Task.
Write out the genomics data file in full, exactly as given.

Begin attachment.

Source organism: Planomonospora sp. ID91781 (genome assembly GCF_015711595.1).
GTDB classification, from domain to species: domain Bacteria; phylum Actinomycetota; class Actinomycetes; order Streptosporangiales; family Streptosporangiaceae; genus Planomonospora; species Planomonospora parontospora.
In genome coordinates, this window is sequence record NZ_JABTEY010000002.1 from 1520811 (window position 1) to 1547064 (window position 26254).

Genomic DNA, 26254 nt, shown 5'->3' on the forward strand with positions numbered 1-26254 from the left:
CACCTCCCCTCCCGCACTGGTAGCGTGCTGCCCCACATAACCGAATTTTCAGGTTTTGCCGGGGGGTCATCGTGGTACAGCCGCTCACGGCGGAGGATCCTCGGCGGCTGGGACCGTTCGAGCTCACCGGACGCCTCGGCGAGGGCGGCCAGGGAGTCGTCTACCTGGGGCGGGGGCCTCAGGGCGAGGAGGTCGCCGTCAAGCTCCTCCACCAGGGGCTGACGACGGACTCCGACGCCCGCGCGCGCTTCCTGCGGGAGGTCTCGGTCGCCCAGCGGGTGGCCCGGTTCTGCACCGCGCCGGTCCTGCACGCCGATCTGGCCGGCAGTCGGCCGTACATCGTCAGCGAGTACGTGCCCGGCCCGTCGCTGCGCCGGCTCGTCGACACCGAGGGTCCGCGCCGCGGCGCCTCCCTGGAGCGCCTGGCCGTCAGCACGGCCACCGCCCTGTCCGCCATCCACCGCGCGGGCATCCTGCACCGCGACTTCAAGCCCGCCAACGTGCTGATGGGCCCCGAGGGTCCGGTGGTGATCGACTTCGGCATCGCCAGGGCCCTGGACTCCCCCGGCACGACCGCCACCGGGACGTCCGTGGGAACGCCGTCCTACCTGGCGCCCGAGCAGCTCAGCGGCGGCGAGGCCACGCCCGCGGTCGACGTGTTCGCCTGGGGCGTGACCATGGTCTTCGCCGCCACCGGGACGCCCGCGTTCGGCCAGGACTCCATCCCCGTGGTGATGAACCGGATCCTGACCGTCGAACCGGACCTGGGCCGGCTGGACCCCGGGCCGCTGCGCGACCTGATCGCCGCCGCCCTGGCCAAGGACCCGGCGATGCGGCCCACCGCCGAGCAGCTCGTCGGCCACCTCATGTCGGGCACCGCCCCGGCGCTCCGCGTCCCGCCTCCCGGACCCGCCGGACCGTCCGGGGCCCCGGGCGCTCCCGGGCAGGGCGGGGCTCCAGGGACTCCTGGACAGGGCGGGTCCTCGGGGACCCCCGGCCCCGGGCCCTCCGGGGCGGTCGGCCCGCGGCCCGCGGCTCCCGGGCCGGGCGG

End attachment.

Source organism: Planomonospora sp. ID91781 (genome assembly GCF_015711595.1).
GTDB classification, from domain to species: domain Bacteria; phylum Actinomycetota; class Actinomycetes; order Streptosporangiales; family Streptosporangiaceae; genus Planomonospora; species Planomonospora parontospora.
In genome coordinates, this window is sequence record NZ_JABTEY010000002.1 from 1520811 (window position 1) to 1547064 (window position 26254).

Genomic DNA, 26254 nt, shown 5'->3' on the forward strand with positions numbered 1-26254 from the left:
CACCTCCCCTCCCGCACTGGTAGCGTGCTGCCCCACATAACCGAATTTTCAGGTTTTGCCGGGGGGTCATCGTGGTACAGCCGCTCACGGCGGAGGATCCTCGGCGGCTGGGACCGTTCGAGCTCACCGGACGCCTCGGCGAGGGCGGCCAGGGAGTCGTCTACCTGGGGCGGGGGCCTCAGGGCGAGGAGGTCGCCGTCAAGCTCCTCCACCAGGGGCTGACGACGGACTCCGACGCCCGCGCGCGCTTCCTGCGGGAGGTCTCGGTCGCCCAGCGGGTGGCCCGGTTCTGCACCGCGCCGGTCCTGCACGCCGATCTGGCCGGCAGTCGGCCGTACATCGTCAGCGAGTACGTGCCCGGCCCGTCGCTGCGCCGGCTCGTCGACACCGAGGGTCCGCGCCGCGGCGCCTCCCTGGAGCGCCTGGCCGTCAGCACGGCCACCGCCCTGTCCGCCATCCACCGCGCGGGCATCCTGCACCGCGACTTCAAGCCCGCCAACGTGCTGATGGGCCCCGAGGGTCCGGTGGTGATCGACTTCGGCATCGCCAGGGCCCTGGACTCCCCCGGCACGACCGCCACCGGGACGTCCGTGGGAACGCCGTCCTACCTGGCGCCCGAGCAGCTCAGCGGCGGCGAGGCCACGCCCGCGGTCGACGTGTTCGCCTGGGGCGTGACCATGGTCTTCGCCGCCACCGGGACGCCCGCGTTCGGCCAGGACTCCATCCCCGTGGTGATGAACCGGATCCTGACCGTCGAACCGGACCTGGGCCGGCTGGACCCCGGGCCGCTGCGCGACCTGATCGCCGCCGCCCTGGCCAAGGACCCGGCGATGCGGCCCACCGCCGAGCAGCTCGTCGGCCACCTCATGTCGGGCACCGCCCCGGCGCTCCGCGTCCCGCCTCCCGGACCCGCCGGACCGTCCGGGGCCCCGGGCGCTCCCGGGCAGGGCGGGGCTCCAGGGACTCCTGGACAGGGCGGGTCCTCGGGGACCCCCGGCCCCGGGCCCTCCGGGGCGGTCGGCCCGCGGCCCGCGGCTCCCGGGCCGGGCGG